Sunday, September 23, 2007

Archaeology Series 12:The Kurkh monolith of Shalmanasser III

The Kurkh monolith


*Dated to 853 BCE

The Kurkh Monolith is an Assyrian document that contains a description of the Battle of Qarqar at the end. The Monolith stands some 2.2 metres tall, and roughly covers years one through six of the reign of Assyrian king Shalmaneser III, although the fifth year is missing.

The Monolith mainly deals with campaigns Shalmaneser made in western Mesopotamia and Syria, fighting extensively with the countries of Bit Adini and Carchemish. At the end of the Monolith comes the account of the Battle of Qarqar, where an alliance of twelve kings fought against Shalmaneser at the Syrian city of Qarqar. This alliance, comprising eleven kings, was led by Irhuleni of Hamath and Hadadezer of Damascus, with a considerable force led by King Ahab of Israel. The Monolith is also the first time that the Arabs make an appearance in world history, fielding a contingent containing camels led by King Gindibu.


Kurkh Monolith of Shalmaneser III 853 BCE
COS 2.113A, pp. 263-264

I approached the city of Qarqar. I razed, destroyed and burned the city of Qarqar , his royal city. 1,200 chariots, 1,200 cavalry, and 20,000 troops of Hadad-ezer of Damascus; 700 chariots, 700 cavalry, 10,000 troops of Irhuleni, the Hamathite; 2,000 chariots, and 10,000 troops of Ahab, the Israelite; 500 troops of Byblos; 1,000 troops of Egypt; 10 chariots and 10,000 troops of the land of Irqanatu; 200 troops of Matinu-ba'al of the city of Arvad; 200 troops of the land of Usanatu; 30 chariots and X,000 troops of Adon-ba'al of the land of Shianu, 1,000 camels of Gindibu of Arabia; X hundred troops of Ba'asa, the man of Bit ruhubi, the Ammonite--these twelve kings he took as his allies....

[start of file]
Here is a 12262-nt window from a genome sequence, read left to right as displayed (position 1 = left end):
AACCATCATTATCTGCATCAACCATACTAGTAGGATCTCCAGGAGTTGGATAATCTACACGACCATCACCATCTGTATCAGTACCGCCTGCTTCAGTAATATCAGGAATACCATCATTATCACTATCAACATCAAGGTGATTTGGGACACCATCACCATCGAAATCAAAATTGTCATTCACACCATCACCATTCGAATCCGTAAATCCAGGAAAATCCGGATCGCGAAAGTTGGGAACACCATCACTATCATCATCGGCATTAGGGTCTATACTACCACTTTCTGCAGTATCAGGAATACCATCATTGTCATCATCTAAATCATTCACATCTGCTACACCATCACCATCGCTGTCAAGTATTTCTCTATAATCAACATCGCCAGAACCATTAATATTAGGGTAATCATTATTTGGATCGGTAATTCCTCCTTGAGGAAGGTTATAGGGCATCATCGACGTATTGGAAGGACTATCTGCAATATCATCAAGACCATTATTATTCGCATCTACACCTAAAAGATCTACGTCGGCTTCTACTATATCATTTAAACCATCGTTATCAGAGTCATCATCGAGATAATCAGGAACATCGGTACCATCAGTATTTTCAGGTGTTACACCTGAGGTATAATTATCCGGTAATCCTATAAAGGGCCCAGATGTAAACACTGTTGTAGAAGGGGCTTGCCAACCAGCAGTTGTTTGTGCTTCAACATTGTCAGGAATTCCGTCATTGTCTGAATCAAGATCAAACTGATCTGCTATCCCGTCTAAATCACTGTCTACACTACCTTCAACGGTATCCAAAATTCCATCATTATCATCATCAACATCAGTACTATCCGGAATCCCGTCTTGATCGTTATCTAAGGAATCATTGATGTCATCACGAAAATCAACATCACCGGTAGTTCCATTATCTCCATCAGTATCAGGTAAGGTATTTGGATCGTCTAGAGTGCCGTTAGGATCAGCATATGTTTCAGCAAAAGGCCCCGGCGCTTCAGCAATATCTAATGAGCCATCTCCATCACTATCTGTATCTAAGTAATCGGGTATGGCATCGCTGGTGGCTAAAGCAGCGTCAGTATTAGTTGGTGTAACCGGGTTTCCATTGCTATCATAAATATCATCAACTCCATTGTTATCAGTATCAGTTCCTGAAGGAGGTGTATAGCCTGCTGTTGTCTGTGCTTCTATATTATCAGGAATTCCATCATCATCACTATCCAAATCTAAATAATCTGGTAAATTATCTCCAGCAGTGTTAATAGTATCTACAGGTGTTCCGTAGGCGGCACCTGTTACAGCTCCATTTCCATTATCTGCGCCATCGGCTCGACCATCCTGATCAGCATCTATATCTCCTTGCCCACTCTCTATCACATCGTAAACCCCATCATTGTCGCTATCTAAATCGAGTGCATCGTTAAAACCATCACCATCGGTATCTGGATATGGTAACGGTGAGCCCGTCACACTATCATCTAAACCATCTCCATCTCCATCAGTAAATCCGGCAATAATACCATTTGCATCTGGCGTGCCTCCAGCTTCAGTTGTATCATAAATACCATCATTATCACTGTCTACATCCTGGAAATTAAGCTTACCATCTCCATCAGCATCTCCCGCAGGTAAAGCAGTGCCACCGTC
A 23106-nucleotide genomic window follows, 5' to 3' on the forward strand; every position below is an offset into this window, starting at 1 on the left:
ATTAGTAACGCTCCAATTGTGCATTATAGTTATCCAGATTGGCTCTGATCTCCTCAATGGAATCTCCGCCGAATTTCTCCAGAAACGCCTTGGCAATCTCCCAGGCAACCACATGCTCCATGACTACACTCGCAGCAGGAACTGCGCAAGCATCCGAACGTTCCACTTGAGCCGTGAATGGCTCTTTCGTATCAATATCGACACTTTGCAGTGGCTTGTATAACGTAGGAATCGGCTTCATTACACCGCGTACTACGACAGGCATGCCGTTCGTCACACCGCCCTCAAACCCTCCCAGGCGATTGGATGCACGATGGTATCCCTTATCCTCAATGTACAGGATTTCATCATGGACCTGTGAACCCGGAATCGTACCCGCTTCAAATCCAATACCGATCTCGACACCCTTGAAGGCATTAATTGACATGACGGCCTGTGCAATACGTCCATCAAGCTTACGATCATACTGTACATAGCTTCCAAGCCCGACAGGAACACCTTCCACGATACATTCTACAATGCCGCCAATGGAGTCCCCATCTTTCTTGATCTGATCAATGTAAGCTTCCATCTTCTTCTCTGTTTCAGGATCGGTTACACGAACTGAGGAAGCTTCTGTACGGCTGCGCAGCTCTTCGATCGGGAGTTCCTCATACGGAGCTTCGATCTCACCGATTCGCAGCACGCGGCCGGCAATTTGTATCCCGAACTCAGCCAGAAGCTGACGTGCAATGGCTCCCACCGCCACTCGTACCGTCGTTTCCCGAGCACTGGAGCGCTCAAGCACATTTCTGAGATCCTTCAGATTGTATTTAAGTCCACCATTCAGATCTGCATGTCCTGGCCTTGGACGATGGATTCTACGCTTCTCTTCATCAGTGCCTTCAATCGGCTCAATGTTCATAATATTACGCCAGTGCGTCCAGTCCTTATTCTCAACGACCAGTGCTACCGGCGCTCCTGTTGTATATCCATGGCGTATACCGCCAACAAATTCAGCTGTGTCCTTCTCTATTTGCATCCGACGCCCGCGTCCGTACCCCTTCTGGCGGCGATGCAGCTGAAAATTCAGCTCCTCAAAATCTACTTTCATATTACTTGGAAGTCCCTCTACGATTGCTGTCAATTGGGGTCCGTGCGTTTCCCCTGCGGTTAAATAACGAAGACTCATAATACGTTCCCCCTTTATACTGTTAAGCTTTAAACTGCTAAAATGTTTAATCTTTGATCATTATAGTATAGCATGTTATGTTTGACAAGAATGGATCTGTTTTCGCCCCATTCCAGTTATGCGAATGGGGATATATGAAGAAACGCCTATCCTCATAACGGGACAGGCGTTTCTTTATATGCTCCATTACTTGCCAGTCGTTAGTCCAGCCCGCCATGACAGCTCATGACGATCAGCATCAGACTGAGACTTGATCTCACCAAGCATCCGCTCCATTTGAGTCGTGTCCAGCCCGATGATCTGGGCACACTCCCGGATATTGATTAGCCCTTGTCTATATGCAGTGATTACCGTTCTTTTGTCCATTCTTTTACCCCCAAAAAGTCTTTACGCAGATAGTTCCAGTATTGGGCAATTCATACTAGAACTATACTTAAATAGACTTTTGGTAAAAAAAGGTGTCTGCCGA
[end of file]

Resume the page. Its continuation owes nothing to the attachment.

I decisively defeated them from the city of Qarqar to the city of Gilzau. I felled with the sword 14,000 troops, their fighting men. Like Adad, I rained down upon them a devastating flood. I spread out their corpses and I filled the plain. I felled with the sword their extensive troops. I made their blood flow in the wadis. The field was too small for laying flat their bodies; the broad countryside had been consumed in burying them. I blocked the Orontes River with their corpses as with a causeway. In the midst of this battle I took away from them chariots, cavalry, and teams of horses.

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